GPS is an important capability you would need especially for Ariel and water bots. GPS has widely used also in security tagged devices like child tracker, car tracker.
You would by now be knowing 'Triangulation' model to calculate distance from two points. However, with GPS we need to determine 4 values, i.e. latitude, longitude, elevation, and time based on a process called as 'Trilateration'. To know more about the theory of GPS have a look at the references section.
The aim of this blog:
We will explore what are options we have to interface GPS with an Arduino UNO using both I2C and shield options. We will also look at the standard libraries and codes that can be used to test GPS via Arduino.
Things to consider in a GPS module:
A module is an add-on electronics circuit board. A shield in Arduino world is a stack-able electronics board that sits on top of GPIO pins and adds the respective shield feature like GPS, Ethernet, Motor driver. In Raspberry Pi world this is called as a 'hat'.
With GPS we need to determine 4 values, i.e. latitude, longitude, elevation, and time called as 'Trilateration'
a) The number of channels:
GPS provides you with a number of channel options. Channel in GPS in very layman terms are like windows in a house. Each window will wait for the signal to receive in various frequencies before a signal lock. After a signal lock is achieved some channels may be switched off. More channels may not be actually needed for DIY robotics as time for locking is not killing in most cases.
b) Almanac and Ephemeris GPS data:
These are the two types of data received. Ephemeris data is the orbital information of the satellite sending the data and Almanac data is the status information of all the satellites in the GPS program. Almanac is more generic data compared to Almanac data.
c) Start-up Times (Hot, Warm, and Cold):
Start-up time is the time a GPS module takes to lock a signal and depending on this there are 3 types which you find in the market.
Cold Start - If you power down the module for a long period of time and the backup cap dissipates, the data is lost. On the next power up, the GPS will need to download new almanac and ephemeris data. This is called as 'cold start' and these modules take the longest time to lock.
Warm Start - Depending on how long your backup power lasts, you can have a warm start, which means some of the almanac and ephemeris data is preserved, but it might take a bit extra time to acquire a lock. This is called as 'warm start'.
Hot Start - A hot start means all of the satellites are up to date and are close to the same positions as they were in the previous power on state. With a hot start the GPS can immediately lock.
d) The rate of update:
This is the time after which GPS module will re-check for the signal. So 1 Hz will mean check every second for the signal. So again for DIY projects, you can settle for a decent update rate as you don't need to recalculate GPS position more than a second. This, however, does not hold true for Ariel robots which need more frequent updates. So get you pick here based on your project type.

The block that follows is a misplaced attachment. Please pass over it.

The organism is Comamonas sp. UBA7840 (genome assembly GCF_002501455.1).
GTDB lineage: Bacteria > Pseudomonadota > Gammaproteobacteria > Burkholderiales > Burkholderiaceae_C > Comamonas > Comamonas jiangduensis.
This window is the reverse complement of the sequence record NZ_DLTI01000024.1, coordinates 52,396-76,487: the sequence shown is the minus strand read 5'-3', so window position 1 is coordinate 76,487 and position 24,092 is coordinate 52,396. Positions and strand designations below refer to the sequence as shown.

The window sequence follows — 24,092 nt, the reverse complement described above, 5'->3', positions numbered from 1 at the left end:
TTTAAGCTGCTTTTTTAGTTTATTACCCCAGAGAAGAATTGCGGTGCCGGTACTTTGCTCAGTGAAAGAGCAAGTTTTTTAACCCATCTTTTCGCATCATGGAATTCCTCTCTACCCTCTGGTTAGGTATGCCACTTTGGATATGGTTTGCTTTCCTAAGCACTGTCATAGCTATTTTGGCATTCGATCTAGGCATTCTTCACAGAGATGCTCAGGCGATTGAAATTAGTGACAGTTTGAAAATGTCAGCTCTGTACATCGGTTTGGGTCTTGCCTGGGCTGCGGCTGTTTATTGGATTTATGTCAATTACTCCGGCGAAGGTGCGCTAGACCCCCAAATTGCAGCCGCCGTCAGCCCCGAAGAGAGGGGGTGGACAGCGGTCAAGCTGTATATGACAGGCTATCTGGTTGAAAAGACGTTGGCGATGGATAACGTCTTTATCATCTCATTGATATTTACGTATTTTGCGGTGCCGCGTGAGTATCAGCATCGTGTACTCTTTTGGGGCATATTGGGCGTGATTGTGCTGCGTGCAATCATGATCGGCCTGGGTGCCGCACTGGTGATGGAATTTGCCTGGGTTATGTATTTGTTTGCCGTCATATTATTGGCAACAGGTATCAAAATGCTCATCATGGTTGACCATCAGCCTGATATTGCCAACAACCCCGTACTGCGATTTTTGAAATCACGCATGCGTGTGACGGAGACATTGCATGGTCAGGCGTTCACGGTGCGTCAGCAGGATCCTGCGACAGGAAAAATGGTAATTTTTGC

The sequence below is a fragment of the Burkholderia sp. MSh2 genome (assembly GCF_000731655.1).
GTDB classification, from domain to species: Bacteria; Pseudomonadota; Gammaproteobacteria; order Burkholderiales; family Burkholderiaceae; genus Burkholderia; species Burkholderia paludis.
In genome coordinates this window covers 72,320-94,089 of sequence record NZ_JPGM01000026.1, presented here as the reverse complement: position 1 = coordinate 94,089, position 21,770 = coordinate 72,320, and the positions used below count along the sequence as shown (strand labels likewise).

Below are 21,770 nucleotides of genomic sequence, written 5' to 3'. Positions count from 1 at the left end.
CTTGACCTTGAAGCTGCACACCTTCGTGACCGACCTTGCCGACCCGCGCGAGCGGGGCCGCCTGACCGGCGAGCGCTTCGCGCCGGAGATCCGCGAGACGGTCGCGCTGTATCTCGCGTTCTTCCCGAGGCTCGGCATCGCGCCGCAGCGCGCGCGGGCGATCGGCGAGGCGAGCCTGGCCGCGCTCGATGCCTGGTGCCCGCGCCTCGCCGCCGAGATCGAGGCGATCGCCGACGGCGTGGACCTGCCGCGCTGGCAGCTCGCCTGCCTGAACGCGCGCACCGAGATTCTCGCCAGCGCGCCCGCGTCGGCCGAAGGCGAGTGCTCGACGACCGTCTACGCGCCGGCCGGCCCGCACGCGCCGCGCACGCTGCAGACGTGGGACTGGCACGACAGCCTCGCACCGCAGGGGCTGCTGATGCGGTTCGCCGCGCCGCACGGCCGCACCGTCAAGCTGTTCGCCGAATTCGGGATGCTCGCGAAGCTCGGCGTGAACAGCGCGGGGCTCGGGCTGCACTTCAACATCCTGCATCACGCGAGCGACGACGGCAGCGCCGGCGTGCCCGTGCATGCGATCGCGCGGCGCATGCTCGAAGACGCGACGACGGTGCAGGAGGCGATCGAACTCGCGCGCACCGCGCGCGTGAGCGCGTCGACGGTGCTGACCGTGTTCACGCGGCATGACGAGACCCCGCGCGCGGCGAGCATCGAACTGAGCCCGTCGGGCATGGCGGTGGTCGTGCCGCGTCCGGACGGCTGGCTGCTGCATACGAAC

Ephemeris data is the orbital information of the satellite sending the data and Almanac data is the status information of all the satellites in the GPS program. Almanac is more generic data compared to Almanac data.
Like as electronics check power requirements. Power is Voltage x Current so check the datasheet to correspond. Most have 3.3 V at 30 mA.
Arduino based GPS using I2C option:
I2C is one of the options when it comes to linking GPS to your Arduino bot.
The board we will talk is from Parallax and is called as 'VPN1513 GPS Receiver'. This one is simple to configure and has 4 pins i.e positive, negative, signal and ground.
The map is as below-
GND -> GND
Arduino 5V -> GPS 5V
Arduino Pin 3 -> Rx
Arduino Pin 4 -> Tx
Once connected the device can be checked by the Arduino IDE.
The library provided by standard - TinyGPS library. The link is below https://www.parallax.com/downloads/vpn1513-gps-receiver-w-antenna-arduino-example-code
This library also provides the sample codes which you can readily use for the sample test.
Arduino based GPS using the shield:
There are a number of shields available for the GPS. One such shield is the 'Adafruit ultimate GPS logger shield'.
The Adafruit ultimate GPS logger shield is amazing because:
a) It has amazing documentation
b) Library is well documented with example
c) Has a stackable head where you can mount additional components
e) Had provided extra Tx Rx of the GPS on the proto board
f) Build in data logger which can be used with SD card
You can connect the shield using the soft port 7,8 of the Arduino. Note this works for Arduino family with soft port enabled like UNO.
The libary provided is at the link below and is called as ' Adafruit_GPS'.
Open up the File→Examples→Adafruit_GPS→leo_echo sketch and upload it to the Arduino. Then open up the serial monitor. This sketch simply reads data from the software serial port (pins 7&8) and outputs that to the hardware serial port connected to USB.
The coin battery is needed for time keeping when the board has no direct power and is recommended but not mandatory. The baud rate is at 9600 at 1Ghz but the rate can be increased as well.
To see the GPS output you may use some tools as GPS visualiser.
Both the board are not that costly and can be an ideal component of your next robotic project using Arduino. The example library provides a quick testing option. GPS based navigation in robots can be very interesting and can add loads of values to your robot.
So why not give it a try?
References and attribution:
5. Adafruit ultimate GPS logger shield picture attribution at : https://learn.sparkfun.com/tutorials/gps-logger-shield-hookup-guide